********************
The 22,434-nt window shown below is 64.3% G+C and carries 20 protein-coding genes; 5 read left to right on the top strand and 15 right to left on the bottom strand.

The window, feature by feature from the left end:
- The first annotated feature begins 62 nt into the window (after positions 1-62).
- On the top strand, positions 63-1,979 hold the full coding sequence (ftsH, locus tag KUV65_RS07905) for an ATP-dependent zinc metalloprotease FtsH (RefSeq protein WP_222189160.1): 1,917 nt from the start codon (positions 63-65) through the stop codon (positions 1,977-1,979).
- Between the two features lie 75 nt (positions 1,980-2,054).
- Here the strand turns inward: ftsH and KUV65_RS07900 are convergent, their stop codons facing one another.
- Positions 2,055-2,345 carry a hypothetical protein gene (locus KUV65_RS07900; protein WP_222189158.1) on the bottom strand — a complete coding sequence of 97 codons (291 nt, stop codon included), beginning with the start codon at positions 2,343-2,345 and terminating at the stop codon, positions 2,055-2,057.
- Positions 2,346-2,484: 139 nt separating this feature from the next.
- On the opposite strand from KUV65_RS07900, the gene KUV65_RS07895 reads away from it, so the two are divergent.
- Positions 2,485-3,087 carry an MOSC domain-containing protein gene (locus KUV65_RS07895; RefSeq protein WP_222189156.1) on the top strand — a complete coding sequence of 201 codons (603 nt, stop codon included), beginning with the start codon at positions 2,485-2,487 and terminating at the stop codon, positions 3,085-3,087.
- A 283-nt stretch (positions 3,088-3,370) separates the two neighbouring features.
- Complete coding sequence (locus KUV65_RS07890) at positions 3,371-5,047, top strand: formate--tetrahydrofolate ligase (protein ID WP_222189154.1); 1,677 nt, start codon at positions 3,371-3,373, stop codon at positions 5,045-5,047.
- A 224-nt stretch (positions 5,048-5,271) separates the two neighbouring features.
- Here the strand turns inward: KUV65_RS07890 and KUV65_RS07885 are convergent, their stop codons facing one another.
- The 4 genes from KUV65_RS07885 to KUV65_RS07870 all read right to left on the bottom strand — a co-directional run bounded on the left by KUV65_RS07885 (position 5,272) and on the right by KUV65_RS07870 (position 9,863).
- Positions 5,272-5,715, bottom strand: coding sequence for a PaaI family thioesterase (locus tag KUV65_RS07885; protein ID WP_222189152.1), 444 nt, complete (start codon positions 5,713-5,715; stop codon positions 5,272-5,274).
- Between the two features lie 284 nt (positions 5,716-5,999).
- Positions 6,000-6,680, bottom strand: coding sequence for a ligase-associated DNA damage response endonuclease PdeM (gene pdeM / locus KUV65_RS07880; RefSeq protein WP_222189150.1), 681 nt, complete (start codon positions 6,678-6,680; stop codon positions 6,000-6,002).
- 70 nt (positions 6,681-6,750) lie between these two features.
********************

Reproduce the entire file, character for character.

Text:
The 22,434-nt window shown below is 64.3% G+C and carries 20 protein-coding genes; 5 read left to right on the top strand and 15 right to left on the bottom strand.

The window, feature by feature from the left end:
- The first annotated feature begins 62 nt into the window (after positions 1-62).
- On the top strand, positions 63-1,979 hold the full coding sequence (ftsH, locus tag KUV65_RS07905) for an ATP-dependent zinc metalloprotease FtsH (RefSeq protein WP_222189160.1): 1,917 nt from the start codon (positions 63-65) through the stop codon (positions 1,977-1,979).
- Between the two features lie 75 nt (positions 1,980-2,054).
- Here the strand turns inward: ftsH and KUV65_RS07900 are convergent, their stop codons facing one another.
- Positions 2,055-2,345 carry a hypothetical protein gene (locus KUV65_RS07900; protein WP_222189158.1) on the bottom strand — a complete coding sequence of 97 codons (291 nt, stop codon included), beginning with the start codon at positions 2,343-2,345 and terminating at the stop codon, positions 2,055-2,057.
- Positions 2,346-2,484: 139 nt separating this feature from the next.
- On the opposite strand from KUV65_RS07900, the gene KUV65_RS07895 reads away from it, so the two are divergent.
- Positions 2,485-3,087 carry an MOSC domain-containing protein gene (locus KUV65_RS07895; RefSeq protein WP_222189156.1) on the top strand — a complete coding sequence of 201 codons (603 nt, stop codon included), beginning with the start codon at positions 2,485-2,487 and terminating at the stop codon, positions 3,085-3,087.
- A 283-nt stretch (positions 3,088-3,370) separates the two neighbouring features.
- Complete coding sequence (locus KUV65_RS07890) at positions 3,371-5,047, top strand: formate--tetrahydrofolate ligase (protein ID WP_222189154.1); 1,677 nt, start codon at positions 3,371-3,373, stop codon at positions 5,045-5,047.
- A 224-nt stretch (positions 5,048-5,271) separates the two neighbouring features.
- Here the strand turns inward: KUV65_RS07890 and KUV65_RS07885 are convergent, their stop codons facing one another.
- The 4 genes from KUV65_RS07885 to KUV65_RS07870 all read right to left on the bottom strand — a co-directional run bounded on the left by KUV65_RS07885 (position 5,272) and on the right by KUV65_RS07870 (position 9,863).
- Positions 5,272-5,715, bottom strand: coding sequence for a PaaI family thioesterase (locus tag KUV65_RS07885; protein ID WP_222189152.1), 444 nt, complete (start codon positions 5,713-5,715; stop codon positions 5,272-5,274).
- Between the two features lie 284 nt (positions 5,716-5,999).
- Positions 6,000-6,680, bottom strand: coding sequence for a ligase-associated DNA damage response endonuclease PdeM (gene pdeM / locus KUV65_RS07880; RefSeq protein WP_222189150.1), 681 nt, complete (start codon positions 6,678-6,680; stop codon positions 6,000-6,002).
- 70 nt (positions 6,681-6,750) lie between these two features.